Shows & Panels
- The 2014 Big Picture on Cyber Security
- AFCEA Answers
- Ask the CIO
- Connected Government
- Consolidating Mission-critical Systems
- Constituent Servicing
- Continuous Monitoring: Tools and Techniques for Trustworthy Government IT
- The Data Privacy Imperative: Safeguarding Sensitive Data
- Eliminating the Pitfalls: Steps to Virtualization in Government
- Federal Executive Forum
- Federal Tech Talk
- Government Cloud Brokerage: Who, What, When, Where, Why?
- Government Mobility
- Mission-critical Apps in the Cloud
- Mobile Device Management
- The Modern Federal Threat Landscape
- The Path from Legacy Systems
- Understanding the Intersection of Customer Service and Security in the Cloud
Shows & Panels
The 30-day rule
Thursday - 1/30/2014, 2:00am EST
At some point in our youth, most of us probably learned the mnemonic
(don't feel bad, I had to look it up too!) rhyme about how many days are in each
month. One version goes like this:
Thirty days hath September,You get the idea. But it was a good way to learn how many days are in each month.
April, June, and November.
All the rest have 31,
Except February alone... blah blah, blah!
Unless you work for the federal government. Then, all bets are off. Because...
The thing is Uncle Sam never learned the 30-days-hath September ditty. So to him, every month is the same 30 days whether its June, January or February and a leap year.
That every-month-has-30-days rule is important when it comes to figuring your retirement benefit. And that is one thing that makes finding the best date for you to retire a little tricky.
Yesterday's Your Turn radio show featured Tammy Flanagan. She's the senior benefits director for the National Institute of Transition Planning. One of the many things she does is figure the best dates to retire throughout each year. Some are the same, sometimes they change. And to make the most of your retirement, once you are otherwise ready to go, you need to know the best date or dates. Then you make the call.
The fact that the government uses a 30-day retirement month, regardless of what month it is, figures into the best-date equation. OPM pays retirement benefits based on a 30-day month, so Flanagan says, "each month of retired pay equals 30.30 of your benefit amount." So if you retired next month on Feb. 28, which is a Friday, "you'd be credited with three additional days of service" meaning that February, to Uncle Sam and to your pension, would be a 30-day month.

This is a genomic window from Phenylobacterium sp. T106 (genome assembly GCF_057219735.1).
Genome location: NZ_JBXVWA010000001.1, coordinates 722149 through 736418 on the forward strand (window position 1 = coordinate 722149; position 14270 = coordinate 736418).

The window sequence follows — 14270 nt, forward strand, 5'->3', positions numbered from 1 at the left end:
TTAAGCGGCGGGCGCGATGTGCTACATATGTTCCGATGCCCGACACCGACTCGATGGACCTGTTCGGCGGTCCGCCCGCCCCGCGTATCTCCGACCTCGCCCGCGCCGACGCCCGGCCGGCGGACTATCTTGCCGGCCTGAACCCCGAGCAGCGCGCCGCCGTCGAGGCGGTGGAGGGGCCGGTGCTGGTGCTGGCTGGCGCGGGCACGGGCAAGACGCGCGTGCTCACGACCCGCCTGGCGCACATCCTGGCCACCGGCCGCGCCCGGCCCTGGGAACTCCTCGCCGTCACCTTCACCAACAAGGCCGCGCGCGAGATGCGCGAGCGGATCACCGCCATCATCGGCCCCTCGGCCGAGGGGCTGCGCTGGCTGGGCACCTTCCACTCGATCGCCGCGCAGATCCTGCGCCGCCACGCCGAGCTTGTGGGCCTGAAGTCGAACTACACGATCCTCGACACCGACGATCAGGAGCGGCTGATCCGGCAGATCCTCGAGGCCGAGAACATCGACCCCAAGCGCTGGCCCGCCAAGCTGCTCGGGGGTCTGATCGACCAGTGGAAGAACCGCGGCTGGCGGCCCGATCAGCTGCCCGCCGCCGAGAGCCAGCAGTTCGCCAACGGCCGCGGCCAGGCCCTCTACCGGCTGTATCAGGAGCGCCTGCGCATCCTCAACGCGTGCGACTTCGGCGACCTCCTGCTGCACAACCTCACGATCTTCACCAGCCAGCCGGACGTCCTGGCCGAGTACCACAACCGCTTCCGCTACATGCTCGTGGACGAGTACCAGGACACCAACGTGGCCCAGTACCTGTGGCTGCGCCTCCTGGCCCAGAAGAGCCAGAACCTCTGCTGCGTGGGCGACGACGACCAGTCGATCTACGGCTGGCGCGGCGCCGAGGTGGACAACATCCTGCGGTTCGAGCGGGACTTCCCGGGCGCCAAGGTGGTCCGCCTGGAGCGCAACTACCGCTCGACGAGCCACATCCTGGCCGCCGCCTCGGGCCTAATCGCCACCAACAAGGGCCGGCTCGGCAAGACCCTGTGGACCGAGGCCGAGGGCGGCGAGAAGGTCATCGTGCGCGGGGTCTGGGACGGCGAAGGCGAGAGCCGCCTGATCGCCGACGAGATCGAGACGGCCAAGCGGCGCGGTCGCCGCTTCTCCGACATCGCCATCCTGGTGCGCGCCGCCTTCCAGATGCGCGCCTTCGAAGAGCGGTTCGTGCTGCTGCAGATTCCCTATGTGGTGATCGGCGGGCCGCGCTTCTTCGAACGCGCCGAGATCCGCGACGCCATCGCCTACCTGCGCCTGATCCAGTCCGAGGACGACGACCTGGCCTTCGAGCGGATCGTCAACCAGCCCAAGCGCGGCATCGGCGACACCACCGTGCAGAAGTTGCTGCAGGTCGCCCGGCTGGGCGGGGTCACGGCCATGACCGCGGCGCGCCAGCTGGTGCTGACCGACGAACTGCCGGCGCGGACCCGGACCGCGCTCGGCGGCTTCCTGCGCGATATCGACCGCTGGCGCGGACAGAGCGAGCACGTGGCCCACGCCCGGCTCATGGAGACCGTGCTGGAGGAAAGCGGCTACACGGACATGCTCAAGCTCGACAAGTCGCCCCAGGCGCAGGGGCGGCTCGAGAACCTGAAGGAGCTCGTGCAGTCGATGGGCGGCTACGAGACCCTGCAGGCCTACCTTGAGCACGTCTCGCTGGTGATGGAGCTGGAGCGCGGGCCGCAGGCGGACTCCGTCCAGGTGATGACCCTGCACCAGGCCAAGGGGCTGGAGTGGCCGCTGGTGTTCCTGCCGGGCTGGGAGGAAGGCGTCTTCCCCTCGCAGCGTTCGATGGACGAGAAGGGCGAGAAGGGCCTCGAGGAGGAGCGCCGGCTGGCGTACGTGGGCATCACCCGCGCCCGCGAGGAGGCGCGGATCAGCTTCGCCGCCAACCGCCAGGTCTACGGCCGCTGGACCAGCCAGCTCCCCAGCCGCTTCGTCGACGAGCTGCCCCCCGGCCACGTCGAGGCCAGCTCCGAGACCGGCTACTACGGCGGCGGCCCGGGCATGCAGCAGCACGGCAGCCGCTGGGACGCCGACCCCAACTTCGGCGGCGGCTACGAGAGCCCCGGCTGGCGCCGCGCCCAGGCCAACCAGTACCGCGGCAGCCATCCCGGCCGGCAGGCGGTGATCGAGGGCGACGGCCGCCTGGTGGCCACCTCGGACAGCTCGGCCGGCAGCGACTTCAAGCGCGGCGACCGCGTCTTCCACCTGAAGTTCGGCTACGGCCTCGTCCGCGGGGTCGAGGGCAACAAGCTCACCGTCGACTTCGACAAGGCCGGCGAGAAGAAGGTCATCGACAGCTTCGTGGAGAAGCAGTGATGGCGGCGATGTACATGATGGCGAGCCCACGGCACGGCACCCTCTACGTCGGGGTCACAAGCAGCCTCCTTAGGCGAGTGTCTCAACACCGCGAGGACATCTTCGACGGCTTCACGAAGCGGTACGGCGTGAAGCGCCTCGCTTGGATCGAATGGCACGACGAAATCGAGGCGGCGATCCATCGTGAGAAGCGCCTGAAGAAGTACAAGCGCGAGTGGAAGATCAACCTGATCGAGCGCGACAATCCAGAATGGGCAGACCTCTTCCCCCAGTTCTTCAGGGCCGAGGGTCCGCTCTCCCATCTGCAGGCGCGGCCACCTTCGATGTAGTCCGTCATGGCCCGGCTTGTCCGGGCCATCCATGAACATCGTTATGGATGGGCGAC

There are different best dates for people retiring under the old CSRS program vs. those retiring under the FERS plan.
If you are retiring under the CSRS system, Flanagan said your best date is often the first, second or third day of the month.
If you will be retiring under FERS, the best date is often the last calendar date of the month.
If you are planning to retire in December or January (both popular months), you need to be aware of the date of the end of the leave year. Because of the annual leave carryover limit.
Here's a link to Tammy's column on GovExec for more helpful tips.
Click here to listen to a replay of the Your Turn show any time from your computer.
NEARLY USELESS FACTOID
Compiled by Jack Moore
English speakers are inept at identifying and describing smells compared to the speakers of other languages. However, researchers aren't sure it's a problem with our sense of smell or English, itself.
(Source: Smithsonian Magazine)
MORE FROM FEDERAL NEWS RADIO
Latest postal reform bill includes
USPS-only health plan
The Senate Homeland Security and Governmental Affairs Committee debated an updated version of postal reform legislation Wednesday that would allow the cash-strapped U.S. Postal Service to restructure its health benefits program. Included in the revised postal reform bill from Sens. Tom Carper (D-Del.) and Tom Coburn (R-Okla.) is a proposal that would create a new postal-only health plan within the broader Federal Employees Health Benefits Program (FEHBP).
New Leadership at DHS cracks down
on overtime abuse at CBP
Union and CBP officials call for reform of outdated overtime pay system, saying the purpose of Administratively Uncontrollable Overtime was misinterpreted. DHS Secretary Jeh Johnson signed a memo Monday directing agency leaders to suspend Administratively Uncontrollable Overtime (AOU) for employees whose duties do not meet the requirements. This includes some employees working in headquarters offices, training instructors and employees who have been collecting AUO pay inappropriately, according to internal investigators.
OPM offers agencies helping hand
in perking up employee morale
Fueled by budget cuts and pay freezes, federal employee satisfaction across government plunged last year, according to the Office of Personnel Management's annual Employee Viewpoint Survey. Now, OPM says it's here to help agencies turn around those sagging satisfaction scores.